Newspaper Page Text
,y` Y.:: r .I • •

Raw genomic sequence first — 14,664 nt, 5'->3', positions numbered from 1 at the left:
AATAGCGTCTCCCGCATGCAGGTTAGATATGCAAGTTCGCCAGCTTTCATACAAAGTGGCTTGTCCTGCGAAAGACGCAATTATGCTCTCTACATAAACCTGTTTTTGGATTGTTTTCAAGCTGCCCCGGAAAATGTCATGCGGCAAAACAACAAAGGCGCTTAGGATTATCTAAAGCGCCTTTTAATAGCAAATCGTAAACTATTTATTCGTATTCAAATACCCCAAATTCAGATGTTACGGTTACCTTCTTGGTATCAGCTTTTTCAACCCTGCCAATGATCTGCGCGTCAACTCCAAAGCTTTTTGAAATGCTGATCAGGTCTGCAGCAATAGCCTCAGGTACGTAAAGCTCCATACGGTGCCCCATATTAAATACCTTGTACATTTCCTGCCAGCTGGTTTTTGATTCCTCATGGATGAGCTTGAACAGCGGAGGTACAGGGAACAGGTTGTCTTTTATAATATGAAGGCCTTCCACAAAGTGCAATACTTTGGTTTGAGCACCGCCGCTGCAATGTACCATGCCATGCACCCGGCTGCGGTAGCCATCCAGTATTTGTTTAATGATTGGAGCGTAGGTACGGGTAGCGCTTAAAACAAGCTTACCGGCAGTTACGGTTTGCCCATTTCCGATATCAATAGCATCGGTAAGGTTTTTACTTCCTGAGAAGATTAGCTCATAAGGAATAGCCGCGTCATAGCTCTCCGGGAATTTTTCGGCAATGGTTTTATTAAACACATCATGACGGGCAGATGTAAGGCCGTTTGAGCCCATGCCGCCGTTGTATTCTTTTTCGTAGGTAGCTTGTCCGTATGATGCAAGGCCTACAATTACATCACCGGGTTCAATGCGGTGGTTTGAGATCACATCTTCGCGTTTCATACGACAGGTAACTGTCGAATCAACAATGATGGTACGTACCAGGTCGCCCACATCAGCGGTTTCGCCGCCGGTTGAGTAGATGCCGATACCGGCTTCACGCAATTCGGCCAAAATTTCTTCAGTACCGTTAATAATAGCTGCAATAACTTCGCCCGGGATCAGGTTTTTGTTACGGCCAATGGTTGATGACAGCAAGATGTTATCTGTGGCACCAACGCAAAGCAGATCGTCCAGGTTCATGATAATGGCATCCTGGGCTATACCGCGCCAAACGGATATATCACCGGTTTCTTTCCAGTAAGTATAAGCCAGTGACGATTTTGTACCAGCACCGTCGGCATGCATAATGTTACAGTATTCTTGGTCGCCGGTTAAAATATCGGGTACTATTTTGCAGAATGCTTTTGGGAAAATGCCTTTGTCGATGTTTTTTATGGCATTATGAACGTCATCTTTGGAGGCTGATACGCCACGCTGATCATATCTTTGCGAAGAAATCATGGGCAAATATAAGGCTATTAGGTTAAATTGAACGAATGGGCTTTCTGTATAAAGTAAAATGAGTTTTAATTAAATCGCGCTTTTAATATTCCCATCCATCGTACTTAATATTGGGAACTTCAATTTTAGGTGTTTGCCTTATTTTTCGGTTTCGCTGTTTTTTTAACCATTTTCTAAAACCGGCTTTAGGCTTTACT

. OO L FAYETTE iE.EZT_ · A0A 0,0. JA 190 8 -. .y OFFICIAL JOURNAL OF THE PARISH AND TOWr OF LAPAYETTE. . f V. LAFAYETTE, LA., SATURDAY, OCTOBER 30, 1897. NO. 35. j C7 TY PRESS. ThEkfil Orleans papef ave b&eu ~ineessarily severe o~ the country people because the latter iemployed the shot-gun methods of quarantine .,4t. protect themselves fever. 1hn.t. lfeyer broke out in New Orley in the country parisst 'fet.lftiisat something had to be done to keep it out. The only available means was that used for merly. What else could they have --done? No one had yet proposed the plan of fumigation and detention now in operation at Waggaman tin der the surveillance of the United States Marine Hospital Service. The people remembered the deso lation caused by former epidemics of 'yelJw $ever and they were natur ally greatly alarmed at the prospects of.-.+ repetition of those dreadful times. Had a practical and safe plan been -prsented to them at the out set we believe that a great deal of trouble would have been avoided. As rational beings they would have listened to reason and common sense, and we would not have wit nessed a complete paralyzation of trade which was the result of the cessation of commercial relations with the outside world. Of course there are communities that are still unreasonable and stubborn, but we feel assured that when the absolute eficeca t "etientific- methods will bha. beeO s de poo strated. to them they will be glad~ to abandon 'the unsatisfactory shot-gun quarantine to adopt- fer aud intelligent means to protect themselves against the invasion of Yellow Jack. But, the -people are not all scientists -mpd .philosophers- and.. have to lie ecalted befqre they can be pur suaded to relinquish what they are acquainted wi4 for something they know very little about. That they .have not kept up with the progress of sanitary science is notto be won dered at, and perhaps the) should not be too severely censured for their ignorance in this matter. There may be some excuse for their lack of information on this subject, for those who know it all are some times at fault themselves, and it is not surprising that the masses should be slow to understand it all. Speaking of those physicians who predicted what was going to hap pen, but who totally failed to prophesy correctly, the Times Democrat says: ,"And the one re sult to which we are driven by the apparently capricious vagaries of the fever is,'that nobody knows the first thing about it, its A/zbts or its nethods. The connoisseur is just as much at sea as is the professed ignorathus." The report of the prevalence of yellow fever in New Orleans struck the people like a bomshell. They did not think of Dr. Carter's fumi gation camp, as the name of tha'I esteemed gentleman had not even been mentioned, but they took im mediate steps to protect themselves and their families against what tney knew, -from experience, to be a visitation' far more dreadful than war?! And . who.-ill dare blame them for it? a And pray tell us where is the consistency of the New Orleans papets in calling us ".crazy, coun try fools," because we had .irecourse tothe. shot-gun quarantine in the absence of something. better. Is not the house: quarantine 'in New Orltuess ust as much a shot-gun -urantine as ours was? Are not men who permitu the- inmates to -ave no intercourse'. wfth t rest of the city? Is it not a fact that a ':whole famil is kept lockedgg%5 weeks beca e member happens ity? In many cases the shot-gun quarantine of the rural districts is not a bit worse. Because the people of the country would not permit unrestricted rail way traffic with New Orleans -they were held up as long-haired galoots: And Simply because there had been four cases of yellow fever at Franklin citizens of that town who wished to go North had the greatest difficulty in obtaining the permission of the New Orleans board of health to pass through the city in a coach with all the doors and windows hermetically closed. Had it not been for the sensible advice of Dr. Olliphant perhaps the Franklin train would not have been allowed to run through the city under any circum stances. Had some country board acted in this manner it would have been heralded to the world as an aggregation of fools. The country people may have acted hastily and without reason during the present crisis but their censors should try to be more just and impartial. A TRUE MAN. To The Lafayette Gazette: The death of anyone always throws over us a veil of sadn~1, but how much deeper is the veil when the death is the passing away of a friend. It was indeed with profound sorrow that I heard of the death of Mr. Chas. A. Thomas, of St. Martinville, which sad event occurred last Friday. It was my good fortune to know Mr. Thomas for sev eral years, and while the editor of The Gazette has paid tribute to this good man in a eulogtiom, beautiful as it is true, I feel that if I do not give some expressions to his worthI will not be fbloowing the dictates of friendship. Mr. Thomas possessed all of those attri butes that go to make up a man. He wrs broad-minded, honest, kind and charitable. When I say broad-minded I mean all that the word implies. lie had firm convictions of his own, expressing them with that bravery that was characteristic of the man, but not with that bigotrywhich is begotten of narrow-mindedness. IIe gave every one the right to his opinions and views, and credited every man with honest convictions. lie was honest in every detail of life, and in nothing more honest than in his duty toward his fellow man. He was kind to everybody with whom he came in contact. It was a part of his nature to be kind and gentle. His charity was that charity which St. Paul called love. It was not a boasted charity that gave alms for a name, but he was charitable for its own sake, and in nothing was it so strongly exhibited as in that broadest sense, charity for another's faults. Mr. Thomas had lived a life of usefulness on the principle that every one is in the world for a purpose, and that purpose is to do all the good he can. His duty was well done and he can sleep in peace and content ment. After the dust and the noon-day heat, 1 he rain is sweet: And after the work in the furrowed field, The autumn yield. And sweet is sleep to the tired eyes When the daylight dies. But when the heart is weary and sore oppressed, And longs for rest, Then sweeter far is that slumber deep, The brother of sleep. A FRIEND. A cartoon in Wednesday's States illustrating "Jack Frost and Freight in the same plight," was rather rough on our neighbor, Rayne. Whether or not Rayne has covered itself all over with glory by its rigid quarantine regulations, it has certainly made a name for itself. The people of Waxia in St. Landiy have decided to allow the mail to be carried through that place and the mail traffic between Opelousas:.and nonr infected towns has been resumed. Bztcklen's Arnica Salve. The best salve in the world fer Cnts, Bruises, Sores, Ulcers, Salt Rheum, Fever Sores, Tetter, Chap ped Hands, Chilblains, Corns, and all Skin Eruptions, ditd posttively cures Piles, or no pay required. It faction .ol¢gif.n mrce, makera and ypu can rest as -,t tchesill giva you peirct matisfaction. T. MJ. Biossat, jew; SPEAK KINDL Y OF THE OLD TO fIVN. In the present unfortunate con dition in which the people of New Orleans find themselves on account of the prevalence in their midst of yellow fever, they are not only de serving of the sympathy of the peo ple of the country parishes but they are entitled to their help. The Gazette regrets to see that in some quarters there is a disposition to show a spirit of hostility toward New Orleans. Several country papers have overleaped the bounds of legitimate criticism and have as sailed the authorities and the mer chants of the Crescent City in a most violent and vindictive style. There are men in New Orleans who would be willing to expose the whole country to the visitation of any infectious disease for the paltry consideration of a little trade, but persons of that ilk are found in all communities-large and small. But to charge that the people of New Orleans would be willing to become parties to any cold-blooded scheme that would spread a deadly pestilence throughout the country for the sake of a very questionable commercial advantage, is to be guilty of an unpardonable indiscre tion. The people of that grand old town have upon many occasions in the past shown of what stuff they are made. Their glorious history in war and in peace should pre clude from the mind of any one the thought that in the present crisis they will be willing to stoop to means so villainous and contempti ble. Whenever the people of the coun try were in need; New Orleans ex tended help to them with a cheerful heart and a lavish hand. No call made to her for aid ever remained unanswered. Why not now speak kindly of her? She is making a noble fight unparalleled in the his tory of epedemics, and we repeat, she not only deserves our sympathy but she is entitled to our help. Give the old town her dues, gen tlemen of the country press. If you need any insurance tell Felix Mouton and he'll write it for you. Mrs. E. Derbest, the talented music teacher, assisted by her scholars, will give a vocal and in strumental concert at Falk's hall, on Saturday the 6th of November. Mrs. Derbest had intended to give the entertainment on the 2d of October, and she was compelled to postpone it on account of the yellow fever, but the postponement has given her more time to prepare her scholars for the concert and it is safe to say that the public will be the gainer for the delay. After the entertainment an opportunity to enjoy themselves will be afforded to those who desire to dance. There will be one price of admission for everybody-25 cents. The music for the dance will be played by the Duhon string band. The Mutual, Liverpool and London and Globe, British Amer ica, Phoenix, Mechanics and Tra ders, London and Lancashire, are among the companies represented by Felix Mouton.. Go to Oak Avenue rk to-mor ror if you wish to see the,.most ek citing game of ballof the weason. The Florence wagiOn is 'the best and che'apest on tlmarket. Call at the Moss & Mouton' Lubtber Yard and inspect the assortment on hand. '~The i-i aine olibaseball of, the season will be- playepd to-nrorrow at Wet .loy- e1-rbest of t witch makers and you can rest as4ured your watc w' I . ive you. perfect satiefactio . T.o M. Biossat, jew elr. - MEETING OF TEA CIERS. The meeting of the Southern Ed ucational Association to be held in New Orleans, December 28 and 31, inclusive, promises to be one of the largest and most important educational gatherings ever con vened. The brainiest" men and women of our land will be present to discuss questions of peculiar and vital importance to the school in terests of the South. Unity of purpose, uniformity of organiza ticn, correlation of studies", and many other subjects will receive definite consideration. It is hoped that every Southern educator able to attend, will come and be one of this Grand Council of Education which will have in view the ad vancement of Southern educational conditions. The State of Louisiana, through its State Teachers' Association; New Orleans, through its city offi cials, its board of school directors, 6oo or more public school teachers, extend to every Southern teacher and friend of Southern education the heartiest and most cordial in vitation to be present. No better opportunity to visit the metropolis of the South will ever be presented, a visit that can be made the event of a life-time. New Orleans with the many his toric memories of French and Spanish colonial days clinging about its quaint foreign-looking streets, its amusement-loving popu lation, its hospitable and cultivated people, its many features of com mercial, educational, and historical interests, possesses a peculiar fasci nation over the minds of intelligent tourists, thousands of whom jour ney southward every winter. Local arrangements for the re ception and entertainment of visit ing teachers and their friends are already in an advanced stage of completion. Pledges of the very lowest railroad rates have been se cured, hotel and boarding house rates will be most moderate and will be carefully arranged for by a special local committee. Enjoy able excursions to the jetties at the mouth of the Mississippi, to sugar plantations, which will then be in full operation, and to various points of interest in and about New Orleans will be organized. No pains will be spared to make the visit a pleasant one. The exer cises of the Southern Educational Association will certainly make it a very profitable one. Full and fur ther information of the meeting may be secured from the office of the local committee of arrange ments. The following are the ex ecutive committee who have in charge the arrangements for the convention: N. J. Shwartz, chairman execu tive committee; Capt. T. J. Wood ward, finance; Hon. E. T. Flor ance, hall and place of meeting; C. A. Farwell, reception; F. F. Hansell, excursions; Miss Marcon Brown, information arid corres pondence; Henry E. Chambers, press, printing and advertising; Hon. Warren Easton, hotels; WV. W. Woodward, on school exhibits; A. T. Moss, transportation; J. H. Dader, music; Ed Curtis, decora tion; John R. Conniff, general sec retary executive council. All inquires must be addressed to Headquarters Executive Counc.l, 61 street, New Orleans. Thd~ 'i a full assortment of staple and fancy groceries, at Moss Bios. & Co.'s an4 the prices are the lowest in torwn. * Joe LeBlanc of Broussardwas in Lafayette this week on business. Mr. LeBlanc informed The Gazette thattrade in his section'is not very bfisk b no doubt to the low pir'e tb e acotton. Spectacles at Biossat's jewelry. LAST GAME Of the Season Will be Played To morrow at the Park. LAFAYETTE TEAM. Mattheirs, center field, captain; Mouton, first base; Heath, slort stop; Mudd, left field; Marsh, second base; Nickerson. third base; Richard, catcher; Hamilton, right field; Meche, pitcher. PIALETTE TEAM. Labbe, pitcher; O. Comeaux. catcher; Broussard, first base, captain; D. Comeaux, second base; Meaux, third base; R. Comeaux, short stop; F. Meaux, right field; Langlinais, center field; Olivier, left field. Umpire, Dr. Girard. The above named teams, in the described order, will line up for the last and decisive game of a series of three, for the champion ship of Lafayette parish. The Dixies have won one game and the Unions were victorious on last Sunday, making the series as it now stands a tie. The last game will be played to-morrow at the Oak Ave nue Park to decide the champion ship. The Dixies will put forth their strongest possible team for the occasion, and the name of the Unions is sufficient guarantee for a splendid diamond battle. Managers Pellerin and Broussard have completed all arrangements for the game and it promises to be the base ball event of the season. Dr. F. E. Girard has consented to serve as umpire which assuies fair and intelligent decisions. Anything in the line of dry goods and notions at Mouton & Hopkins'. Felix Mouton will write your in surance for you. He represents all the best companies. The extraordinary case of Retta McCabe, a beautiful blue-eyed golden-haired child of four years, who has pronounced suicidal and homicidal tendencies, is puzzling the medi cal fraternity of Troy, N. V. and vicinity. The child is a female Jekyll and Hyde. From a pretty smiling child she is trans formed in an instant into an uncontrollable little demon. While in this mood she fatally injured her infant brother several weeks ago. She seized the helpless babe and hurled it to the floor. Then she sprang upon the babe and beat it with all her might. The infant died a week later. And when Retta heard that her baby brother was dead she chuckled. A Troy special of Sun day says; "Yesterday afternoon this strange child was found at the union station, many blocks from home. She insisted upon sitting on the railroad tracks infront of approaching trains. Passengers waiting in the station saw her peril and several women nearly fainted. The child was dragged from the track. She screamed, bit and fought. The policeman who had her in his arms had to put her down more than once, for fear she would sernously disfigure his face. At the second precinct station house it was found necessary to place the child in a cell. Behind the massive bars she raved and tore madly at her beautiful blonde locks. In a short time the paroxysm of rage passed away, and she became a sunny little creature." Mrs. Wm. Bailey extends an in vitation to the ladies of this town and vicinity to visit her store. She has a nice line of millinery, con sisting of all the latest styles. We employ the best ot watch makers and you can rest assured your watches will give you perfect satisfaction. T. M. Biossat, jew eler. " The Mutual, Liverpool and Lon don and Globe, British Ameri.a, Phoenix, Mechanics and Traders, London and Lancashire, are among the companies represented by Felix Mouton. Glass lamps complete, 25 cents, at Moss Bros. & Co's. All kinds of lamps at equally low prices. You will find the best shoes for school children, at Moss Bros. & Co's. A complete assortment of hard wareand tinware at Mouton. Hop 'Pins'. Latest Reports. The last bulletin received by Dr. Trahan from Dr. Olliphant reads: "'Last 24 hours ending 9 p. m. (Thursday) 65 new cases and 8 deaths; total cases, 1386; total deaths, 164; recoveries 683; cases unter treatment, 539-" One new case announced from Baton Rouge makes a total of five cases and one death in that city. From Franklin and Patterson there is no authentic information, but two or three new cases are re ported from the former place. At other points outside this State the fever appears on the wane. A gentleman in Texas writes to a friend in Lafayette that since the stopping of the mails he "misses The Gazette more than he does the Picayune." We are in doubt as to whether this was intended to be a compliment to The Gazette or reflection on the Pic. If the ladies of Lafayette need anything in the millinery line they would do well to visit Mrs. Bailey's store. Should you need a pair of shoes call at Mouton & Hopkins' and buy just what you want. Spectacles at Biossat's jewelry If you want a !arge, luscious steak to-morrow morning, Greig & Sprole is the place to get it. Delicious table butter 30 cents a pound, at Moss Bros. & Co's. Quarantine will not prevent Moss & Mouton from supplying the de mand for lumber at lowest prices from the large stock they have on hand. The bicycle races at Oak Ave nue.Park to-morrow will be well worth seeing. Electric Bitters. Electric Bitters is a medicine suited for any season but perhaps more generally needed when the languid, exhausted feeling prevails, when the liver is torpid and sluggish' and the need of a tonic and al.tera tive is felt. A prompt use of this medicine has often averted long and perhaps fatal bilious fevers. No medicine will act moie surely in counteracting and freeing the systenm from the malarial poison. Head ache, Indigestion, Constipation, Dizziness yield to Electric Bitters. Soc. and $S.oo per bottle at W\Vm. Clegg's;Drug Store. Greig & Sprole will slaughter for to-morrow's sal. a cow that has been fattened with cotton-seed meal at the Lafayette Oil Mill. A shave at Patureau's can not fail to suit the most fastidious. In Memortuin. At a meeting of the board of di rectors of the bank of St. Martin ville, held October x8, 1897, Messrs. L. J. Gardemal, Albert Bienvenu and F. T. Guilbeau were appointed as a committee to draft appropriate resolutions on the death of C. A. Thomas. Whereas it has pleased our divine Master in His all wise decrees, that our friend and fellow-worker, C. A. Thomas, should appear before Him for his final reward and, whereas, it is meet and proper that we should by some testimonial recognize his faithful services to the institution, and his precious friend ship to each and every member of this board, therefore, Resolved, That this organiza tion has by his death, lost an in valuable assistant, and that his memory will be held always in kind - remembrance. Resolved, That we extend to the family of our departed friend, ex pressions of deepest smypathy, re mind them that earth has no sorrow that heaven cannot heal. Resolve'i, That these resplu tions be spread upon our minute book, a copy published in the- local .paper, and a copy transmitted to the bereaved familtt . .L. J. GAItDIGAn., ALNERT B IENVYENo.